A 12,000-Year-Old City Is About To Be Washed Away On Purpose

The Hasankeyf citadel has, at different times, been a part of the Roman, Byzantine, Arab, Mongol, and Ottoman Empires.

Hasankeyf Castle

Wikimedia Commons

A new major infrastructure project threatens one of the most impressive ancient sites in the world.

The Hasankeyf citadel in southeastern Turkey has been standing since the Middle Bronze Age and is some 12,000 years old. At different times, Hasankeyf been part of the Roman, Byzantine, Arab, Mongol, and Ottoman empires. Replete with caves, spires, and ancient buildings, Hasankeyf remains a beautiful connection to a distant past.

However, The Guardian reports that construction of the Ilisu Dam on the Tigris River is on the verge of raising water levels in the area and flood the citadel and 80% the city it was once part of.

This dam, part of the larger Southeast Anatolian project, has been in planning since the 1950s, but recently Turkish authorities have begun to demolish nearby cliff faces around the ancient city for “safety reasons.”

Beyond the damage to this landmark, as well as countless other unexplored historic sites the dam is projected to flood, this dam will displace around 80,000 people, most of them Kurds, who still live around and in this long-standing city.

Hasankey Ulu Camis

Wikimedia Commons

The dam will also severely change the delicate microclimates of the Tigris river basin, throwing the many endangered and threatened species that reside there in danger of extinction. This environmental damage will not stop at the Turkish border, and will have catastrophic effects on the biosphere of other nations that the Tigris runs through, cutting off their access to the free-flowing waters.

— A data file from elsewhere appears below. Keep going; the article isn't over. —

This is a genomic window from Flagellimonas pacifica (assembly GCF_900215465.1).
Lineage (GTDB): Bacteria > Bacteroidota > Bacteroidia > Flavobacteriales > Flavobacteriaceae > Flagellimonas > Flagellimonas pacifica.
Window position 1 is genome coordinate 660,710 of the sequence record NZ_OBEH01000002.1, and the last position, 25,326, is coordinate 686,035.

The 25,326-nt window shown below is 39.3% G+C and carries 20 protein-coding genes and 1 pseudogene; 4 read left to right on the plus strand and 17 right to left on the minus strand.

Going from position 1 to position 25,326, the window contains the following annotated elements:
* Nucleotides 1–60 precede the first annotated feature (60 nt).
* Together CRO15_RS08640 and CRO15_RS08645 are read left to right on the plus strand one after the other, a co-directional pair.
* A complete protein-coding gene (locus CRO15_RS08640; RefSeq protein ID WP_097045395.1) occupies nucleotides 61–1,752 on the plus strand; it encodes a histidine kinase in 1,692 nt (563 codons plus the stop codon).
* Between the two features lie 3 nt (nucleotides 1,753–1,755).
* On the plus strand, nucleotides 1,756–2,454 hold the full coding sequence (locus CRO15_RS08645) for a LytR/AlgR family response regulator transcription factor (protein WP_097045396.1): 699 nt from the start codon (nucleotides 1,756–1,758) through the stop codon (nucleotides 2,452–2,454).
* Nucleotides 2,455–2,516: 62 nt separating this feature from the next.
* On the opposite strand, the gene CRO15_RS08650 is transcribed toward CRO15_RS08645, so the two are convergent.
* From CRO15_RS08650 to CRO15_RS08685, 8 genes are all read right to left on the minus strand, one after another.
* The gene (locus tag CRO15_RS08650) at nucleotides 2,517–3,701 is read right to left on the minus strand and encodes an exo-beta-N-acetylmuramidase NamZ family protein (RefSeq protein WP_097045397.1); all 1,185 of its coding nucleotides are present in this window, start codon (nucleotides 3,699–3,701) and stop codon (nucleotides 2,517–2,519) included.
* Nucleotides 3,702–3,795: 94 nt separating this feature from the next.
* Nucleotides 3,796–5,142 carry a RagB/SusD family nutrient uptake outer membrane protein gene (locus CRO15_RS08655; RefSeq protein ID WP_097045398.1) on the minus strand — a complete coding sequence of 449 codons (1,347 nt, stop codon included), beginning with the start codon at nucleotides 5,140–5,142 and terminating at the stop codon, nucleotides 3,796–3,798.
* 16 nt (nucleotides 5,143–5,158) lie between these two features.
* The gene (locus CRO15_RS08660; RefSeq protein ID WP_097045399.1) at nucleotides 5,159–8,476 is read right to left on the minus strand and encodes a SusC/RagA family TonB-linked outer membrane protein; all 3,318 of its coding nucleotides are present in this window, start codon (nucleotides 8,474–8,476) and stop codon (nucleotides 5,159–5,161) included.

Zeynal Bey

Wikimedia CommonsHistoric mausoleum in Hasankeyf.

News of the ecological and historical damage that this dam will cause has already lead to numerous countries withdrawing funding for the project, including Germany, Austria and Switzerland who pulled their funding in 2009.

The Ilisu Dam will undoubtedly cause devastating ecological, communal, political and historical damage to the area.

Nevertheless, the Turkish government is going through with the project in the pursuit of creating this large hydroelectric dam. Officials claim it will bring vital industry to a neglected section of the country, but many independent estimates believe that the dam my cause a net negative for the region, with the societal and economic costs of the mass displacement of the regions inhabitants.


Next, read about how scientists have uncovered the living descendants of the ancient Canaanites. Then, check out the world’s oldest ‘smiley face’ that was found on an ancient jug in Turkey.

Gabe Paoletti
Gabe is a New York City-based writer and an Editorial Intern at All That Is Interesting.
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